Sweetened beverages such as soft drinks, sport drinks, juice (even those cold-pressed detox juices), iced teas, etc. are the biggest source of added sugar in the North American diet. There’s 24g (six tsp) of sugar in a glass of orange juice and 39g (10 tsp) in just once can of Coke. That’s why water should always be your first choice when you’re thirsty.
To liven up your water, try a sparkling water or flavour plain water by adding cut fruit (ex. oranges or cucumbers), or herbs (ex. basil and mint). Kids love placing a single slice of strawberry, a blueberry, or a raspberry in an ice cube tray with water. Freeze and serve the ice cubes in the water. When drinking milk, always aim for plain vs. chocolate milk, or go half and half.
4. Dilute what you can
To help kids make the transition from commercially-sweetened food, ease into it by mixing half and half of sweetened product with its plain or lower sugar counterpart. Here are some examples to show you:
- Mix your sweetened yogurt half and half with plain yogurt. Gradually reduce the sweetened yogurt until you’re eating just the plain.
- Mix your high sugar cereal or oatmeal half and half with low sugar cereal and gradually shift the ratios in favour of the lower sugar cereal.
- Reduce the amount of sugar called for in baking recipes by using 2/3 of what the recipe says and taste test. Next time try half the amount. How low can you go? Or try substituting dates and fruit purees. When using fruit as a substitute, the riper the better.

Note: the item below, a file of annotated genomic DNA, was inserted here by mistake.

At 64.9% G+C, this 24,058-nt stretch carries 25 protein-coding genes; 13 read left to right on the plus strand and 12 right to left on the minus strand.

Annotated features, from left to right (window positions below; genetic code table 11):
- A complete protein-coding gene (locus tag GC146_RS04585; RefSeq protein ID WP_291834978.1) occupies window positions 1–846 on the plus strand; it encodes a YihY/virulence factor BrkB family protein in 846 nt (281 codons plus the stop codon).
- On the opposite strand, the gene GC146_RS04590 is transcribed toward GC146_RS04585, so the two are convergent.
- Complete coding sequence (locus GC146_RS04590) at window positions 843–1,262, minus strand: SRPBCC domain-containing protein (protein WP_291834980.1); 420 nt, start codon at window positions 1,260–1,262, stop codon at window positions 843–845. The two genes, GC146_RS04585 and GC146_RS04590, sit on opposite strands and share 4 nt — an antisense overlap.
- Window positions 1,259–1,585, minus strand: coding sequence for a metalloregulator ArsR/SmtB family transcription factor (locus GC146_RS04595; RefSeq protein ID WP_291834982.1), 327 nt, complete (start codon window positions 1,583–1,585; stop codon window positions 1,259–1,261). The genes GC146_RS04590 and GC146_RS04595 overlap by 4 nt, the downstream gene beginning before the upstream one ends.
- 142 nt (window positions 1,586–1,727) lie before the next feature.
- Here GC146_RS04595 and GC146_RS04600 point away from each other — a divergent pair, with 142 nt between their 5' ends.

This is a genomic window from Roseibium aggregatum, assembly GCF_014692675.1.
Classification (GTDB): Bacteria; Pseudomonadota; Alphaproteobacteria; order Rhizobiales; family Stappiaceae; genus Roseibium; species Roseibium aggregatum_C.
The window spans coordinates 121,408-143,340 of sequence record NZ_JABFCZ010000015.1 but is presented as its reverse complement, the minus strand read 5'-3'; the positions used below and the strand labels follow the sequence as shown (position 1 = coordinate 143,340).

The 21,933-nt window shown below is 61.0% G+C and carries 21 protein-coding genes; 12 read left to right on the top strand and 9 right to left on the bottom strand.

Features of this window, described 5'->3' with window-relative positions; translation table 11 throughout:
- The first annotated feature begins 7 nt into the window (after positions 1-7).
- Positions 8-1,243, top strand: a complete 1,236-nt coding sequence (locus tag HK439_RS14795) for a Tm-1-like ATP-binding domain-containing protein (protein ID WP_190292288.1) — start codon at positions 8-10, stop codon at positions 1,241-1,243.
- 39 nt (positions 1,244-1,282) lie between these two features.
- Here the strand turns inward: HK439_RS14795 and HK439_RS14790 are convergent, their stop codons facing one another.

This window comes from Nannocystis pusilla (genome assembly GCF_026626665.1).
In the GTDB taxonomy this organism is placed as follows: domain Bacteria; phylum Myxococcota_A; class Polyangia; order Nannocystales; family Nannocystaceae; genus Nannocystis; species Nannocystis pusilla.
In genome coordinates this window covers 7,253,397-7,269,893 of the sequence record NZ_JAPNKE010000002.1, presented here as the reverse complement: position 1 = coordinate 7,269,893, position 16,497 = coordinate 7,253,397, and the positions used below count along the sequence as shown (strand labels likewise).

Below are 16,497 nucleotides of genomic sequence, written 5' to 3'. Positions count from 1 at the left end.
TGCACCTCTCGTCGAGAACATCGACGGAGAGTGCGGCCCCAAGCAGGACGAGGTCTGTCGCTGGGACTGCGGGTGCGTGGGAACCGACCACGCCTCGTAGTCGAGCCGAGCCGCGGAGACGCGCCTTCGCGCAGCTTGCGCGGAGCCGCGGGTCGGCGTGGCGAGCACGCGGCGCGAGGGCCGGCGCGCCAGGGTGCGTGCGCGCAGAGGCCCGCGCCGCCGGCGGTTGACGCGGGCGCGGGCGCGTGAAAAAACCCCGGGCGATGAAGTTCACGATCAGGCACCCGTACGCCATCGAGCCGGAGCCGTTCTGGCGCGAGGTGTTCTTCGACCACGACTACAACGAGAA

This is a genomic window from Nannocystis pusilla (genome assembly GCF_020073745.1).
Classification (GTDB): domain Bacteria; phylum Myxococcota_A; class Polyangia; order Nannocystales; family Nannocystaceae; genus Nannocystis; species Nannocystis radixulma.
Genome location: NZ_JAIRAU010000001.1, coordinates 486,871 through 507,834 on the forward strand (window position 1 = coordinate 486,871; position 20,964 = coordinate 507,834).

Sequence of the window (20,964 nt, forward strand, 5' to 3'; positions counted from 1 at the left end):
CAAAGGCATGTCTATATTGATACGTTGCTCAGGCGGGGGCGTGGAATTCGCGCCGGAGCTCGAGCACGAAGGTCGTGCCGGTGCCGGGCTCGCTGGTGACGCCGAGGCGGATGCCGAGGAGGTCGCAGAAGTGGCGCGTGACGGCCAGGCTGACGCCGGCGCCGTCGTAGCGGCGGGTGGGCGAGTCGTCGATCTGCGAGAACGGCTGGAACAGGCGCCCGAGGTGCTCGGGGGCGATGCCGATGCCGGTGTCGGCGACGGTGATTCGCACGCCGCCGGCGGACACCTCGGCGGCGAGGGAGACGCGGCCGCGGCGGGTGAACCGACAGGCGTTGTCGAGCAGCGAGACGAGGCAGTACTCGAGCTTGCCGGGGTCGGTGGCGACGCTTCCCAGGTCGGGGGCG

5. Redefine desserts
While there’s always a time and place for rich, sugar-filled desserts, redefine your everyday dessert to include a variety of naturally sweet options. A baked pear with cinnamon, sliced banana with a drizzle of honey, trail mix with small pieces of dark chocolate or yogurt bits. Or maybe just fruit after a meal?
Try out these awesome yogurt fruit dips for a sweet and healthy dessert:
“Cookie Dough” Dip
- 1 cup plain Greek yogurt
- 2 tablespoons cashew butter, almond butter, or sunflower seed butter
- 1 date, pitted and finely chopped (optional)
- Pinch of vanilla powder and cinnamon
Berries & Cream Dip
- 1 cup plain Greek yogurt
- 3 tablespoons crushed freeze-dried fruit (such as strawberries and blueberries)
- Pinch of vanilla powder
Mix dip ingredients together in a small bowl. Serve chilled with fruit or other snacks for dipping. Store in the refrigerator for up to one week.
Edwena Kennedy is a mom of two, a registered pediatric dietitian and lover of all things related to infant and toddler feeding. Follow her on Instagram @mylittleeater for daily tips and advice on feeding your little ones.